I attended a few Liga La Leche meetings, which I highly recommend. If for nothing else, for moral support and for a few hours out.

^^^

I love being able to breastfeed my baby, but I HATE pumping. I hear the flat sucking sound of my expensive pump that is too small for my boob size and shudder. I struggle to not spill the pumped milk when transferring it from bottle to storage bag and have on more than one occasion cried over spilt milk.

^^^

When we took Enrique for his four month check up, I was told that he was slightly underweight and would have to start on cereal in his bottles. I was devastated. Once again, my confidence took a hit as I cursed my body for not responding to what I conceived as natural. Everyone reminded me that a fed is best, but all of the god damned Mommy Wisdom pointed to my failure to feed him myself.

Two months later, we started him on solids, leading to less diapers to change but more constipation.

^^^

Enrique breastfed until last week, mere days before his ninth cumplemes. We stuck with it, despite my being topless for a large part of the day when all of the lactation experts suggested I feed on demand. I have only had blocked ducts when I returned to work and no bleeding or cracked nipples – just a few nibbles from his new teeth. I feel fortunate that it’s gone well and that we’ve found a rhythm, especially when I know many women who were unable to breastfeed.

The destete always had an end date, as I travel for work in he Fall. In many ways, I’m relieved that he’s a good eater and will take bottle, spoon, hunk or anything waved in front of his face. I’ll miss the way he caresses my face and boob when he stares up at me, and feel that all of those hours with him in my arms have helped forge a bond. He still gets pangs of mamitis whenever I arrive home from work, often stopping what he’s doing and whining until I pick him up.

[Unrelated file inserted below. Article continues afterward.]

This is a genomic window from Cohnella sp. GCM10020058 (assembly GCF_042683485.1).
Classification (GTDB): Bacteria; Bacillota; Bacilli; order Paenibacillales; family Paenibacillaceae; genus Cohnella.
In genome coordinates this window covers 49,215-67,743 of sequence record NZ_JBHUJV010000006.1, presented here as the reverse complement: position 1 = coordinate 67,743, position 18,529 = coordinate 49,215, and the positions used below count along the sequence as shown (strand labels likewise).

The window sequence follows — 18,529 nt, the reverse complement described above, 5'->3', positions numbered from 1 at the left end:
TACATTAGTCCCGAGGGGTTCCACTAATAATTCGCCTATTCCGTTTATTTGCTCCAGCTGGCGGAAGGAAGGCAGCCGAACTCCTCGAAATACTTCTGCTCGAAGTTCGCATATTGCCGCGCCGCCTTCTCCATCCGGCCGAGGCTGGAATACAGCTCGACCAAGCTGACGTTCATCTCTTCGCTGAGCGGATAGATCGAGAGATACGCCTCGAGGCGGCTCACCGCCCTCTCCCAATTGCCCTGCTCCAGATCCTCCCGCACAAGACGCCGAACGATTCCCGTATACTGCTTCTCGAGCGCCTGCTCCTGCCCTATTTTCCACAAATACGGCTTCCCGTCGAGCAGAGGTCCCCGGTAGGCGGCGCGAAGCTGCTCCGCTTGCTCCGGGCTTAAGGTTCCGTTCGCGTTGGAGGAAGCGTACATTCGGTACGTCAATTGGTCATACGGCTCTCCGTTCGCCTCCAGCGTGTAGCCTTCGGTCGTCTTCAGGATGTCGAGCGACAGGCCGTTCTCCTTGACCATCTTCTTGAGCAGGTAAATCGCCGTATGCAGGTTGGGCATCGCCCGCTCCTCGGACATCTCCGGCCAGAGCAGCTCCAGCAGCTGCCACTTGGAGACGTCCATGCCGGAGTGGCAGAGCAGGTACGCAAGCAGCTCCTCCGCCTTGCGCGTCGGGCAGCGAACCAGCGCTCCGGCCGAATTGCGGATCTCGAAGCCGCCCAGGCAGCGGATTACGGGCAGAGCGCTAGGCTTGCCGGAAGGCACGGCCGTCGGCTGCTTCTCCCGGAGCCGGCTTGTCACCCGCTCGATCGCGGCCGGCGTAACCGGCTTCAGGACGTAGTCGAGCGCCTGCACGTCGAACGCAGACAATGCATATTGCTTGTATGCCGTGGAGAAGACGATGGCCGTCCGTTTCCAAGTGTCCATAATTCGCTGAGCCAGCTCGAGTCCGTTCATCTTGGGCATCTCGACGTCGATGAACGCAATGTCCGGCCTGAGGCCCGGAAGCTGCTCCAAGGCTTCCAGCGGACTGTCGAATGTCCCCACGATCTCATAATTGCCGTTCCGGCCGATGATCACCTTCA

But I’m ready to move on and watch him learn to eat on his own. Maybe that’s just part of motherhood, the constantly letting go.

On Returning to Work Post-Maternity Leave

Before I could really enjoy maternity leave and bonding with the baby, I had homework: I needed to find a childcare option. Unlike all those well-kept Spanish mamás who can rely on their mothers, we had no choice but to pay for someone else to watch our baby sleep and occasionally give him a bottle or change a diaper.

Truthfully, finding a guardería felt a lot like rushing a sorority to me.

We were given a permanent spot in my first choice guardería, just one block away from my job, for July. But that left May, June and a handful of days in April to cover. Desperate, I dressed us up nicely and went from daycare to daycare, trying to impress people I’d speak to for three minutes, acutely aware that there was a baby quota, and that quota was low.

Just like legacies have a pass into Alpha Beta Baby, so, too, do brothers and sisters. I finally wizened up and checked prices and availability so that I could dedicate more time to eating my way around my neighborhood bakeries rather than pushing a baby carriage for anything other than leisure.

Looking for daycare in Spain was a test of my patience. My favorites? “We make only organic food!” Yes, and charge me three times as much what I could make at home myself. “We’re bilingual!” So is my household. “We have the cheque bebé!” What difference does it make when you’re charging me those 90€ more in organic food and estimulación de inglés?